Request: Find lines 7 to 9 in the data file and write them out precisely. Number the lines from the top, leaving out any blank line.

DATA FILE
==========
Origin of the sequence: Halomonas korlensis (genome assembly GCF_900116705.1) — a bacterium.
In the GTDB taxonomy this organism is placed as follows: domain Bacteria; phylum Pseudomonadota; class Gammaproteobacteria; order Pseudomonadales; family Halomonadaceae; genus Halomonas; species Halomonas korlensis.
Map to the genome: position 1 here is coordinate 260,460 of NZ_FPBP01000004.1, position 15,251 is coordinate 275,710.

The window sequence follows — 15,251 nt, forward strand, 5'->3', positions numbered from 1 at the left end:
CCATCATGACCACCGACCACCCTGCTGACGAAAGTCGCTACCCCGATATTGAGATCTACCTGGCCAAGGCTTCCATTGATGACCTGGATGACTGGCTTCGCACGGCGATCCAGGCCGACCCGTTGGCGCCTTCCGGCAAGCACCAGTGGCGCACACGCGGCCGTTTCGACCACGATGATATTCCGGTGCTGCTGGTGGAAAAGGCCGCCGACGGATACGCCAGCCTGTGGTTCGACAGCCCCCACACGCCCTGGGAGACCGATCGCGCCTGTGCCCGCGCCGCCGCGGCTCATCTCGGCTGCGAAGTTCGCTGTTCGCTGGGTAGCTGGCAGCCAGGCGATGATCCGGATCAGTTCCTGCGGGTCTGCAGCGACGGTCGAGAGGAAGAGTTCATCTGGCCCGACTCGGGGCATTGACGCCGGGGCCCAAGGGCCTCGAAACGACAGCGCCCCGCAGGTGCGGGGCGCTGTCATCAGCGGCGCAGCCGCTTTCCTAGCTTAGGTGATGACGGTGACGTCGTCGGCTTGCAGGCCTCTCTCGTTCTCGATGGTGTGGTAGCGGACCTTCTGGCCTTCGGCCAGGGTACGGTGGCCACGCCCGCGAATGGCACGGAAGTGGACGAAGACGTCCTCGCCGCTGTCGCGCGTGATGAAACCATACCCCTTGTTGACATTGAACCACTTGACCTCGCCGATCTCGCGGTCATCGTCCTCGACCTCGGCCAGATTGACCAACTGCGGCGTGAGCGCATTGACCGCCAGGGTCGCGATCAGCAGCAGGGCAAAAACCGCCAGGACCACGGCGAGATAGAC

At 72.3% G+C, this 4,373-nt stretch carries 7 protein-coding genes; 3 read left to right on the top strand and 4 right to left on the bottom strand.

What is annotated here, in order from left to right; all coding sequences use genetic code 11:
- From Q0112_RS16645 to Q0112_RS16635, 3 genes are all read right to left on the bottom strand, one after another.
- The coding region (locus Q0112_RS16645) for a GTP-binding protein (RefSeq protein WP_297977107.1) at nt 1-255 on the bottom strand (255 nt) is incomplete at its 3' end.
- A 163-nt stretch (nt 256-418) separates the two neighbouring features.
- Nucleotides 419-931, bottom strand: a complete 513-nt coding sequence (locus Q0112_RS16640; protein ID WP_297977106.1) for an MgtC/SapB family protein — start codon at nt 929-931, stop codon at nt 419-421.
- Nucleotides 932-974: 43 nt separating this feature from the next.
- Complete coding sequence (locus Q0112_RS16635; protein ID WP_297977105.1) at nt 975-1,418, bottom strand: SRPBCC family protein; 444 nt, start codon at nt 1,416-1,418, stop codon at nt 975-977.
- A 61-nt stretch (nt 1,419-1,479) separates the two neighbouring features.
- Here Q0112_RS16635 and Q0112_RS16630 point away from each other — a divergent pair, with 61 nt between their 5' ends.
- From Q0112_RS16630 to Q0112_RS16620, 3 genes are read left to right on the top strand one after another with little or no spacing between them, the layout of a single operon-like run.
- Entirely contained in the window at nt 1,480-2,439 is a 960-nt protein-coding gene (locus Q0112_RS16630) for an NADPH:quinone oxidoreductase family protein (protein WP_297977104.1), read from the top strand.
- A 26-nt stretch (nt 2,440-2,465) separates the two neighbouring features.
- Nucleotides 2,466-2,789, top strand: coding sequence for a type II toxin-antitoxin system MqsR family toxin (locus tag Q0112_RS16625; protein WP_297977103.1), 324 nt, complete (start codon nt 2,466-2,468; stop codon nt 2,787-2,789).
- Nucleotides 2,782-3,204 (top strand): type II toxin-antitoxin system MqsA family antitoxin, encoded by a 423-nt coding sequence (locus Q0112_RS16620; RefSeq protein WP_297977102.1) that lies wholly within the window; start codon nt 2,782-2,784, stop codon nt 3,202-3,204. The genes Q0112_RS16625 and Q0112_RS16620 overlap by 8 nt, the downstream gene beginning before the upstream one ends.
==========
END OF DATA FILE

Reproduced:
What is annotated here, in order from left to right; all coding sequences use genetic code 11:
- From Q0112_RS16645 to Q0112_RS16635, 3 genes are all read right to left on the bottom strand, one after another.
- The coding region (locus Q0112_RS16645) for a GTP-binding protein (RefSeq protein WP_297977107.1) at nt 1-255 on the bottom strand (255 nt) is incomplete at its 3' end.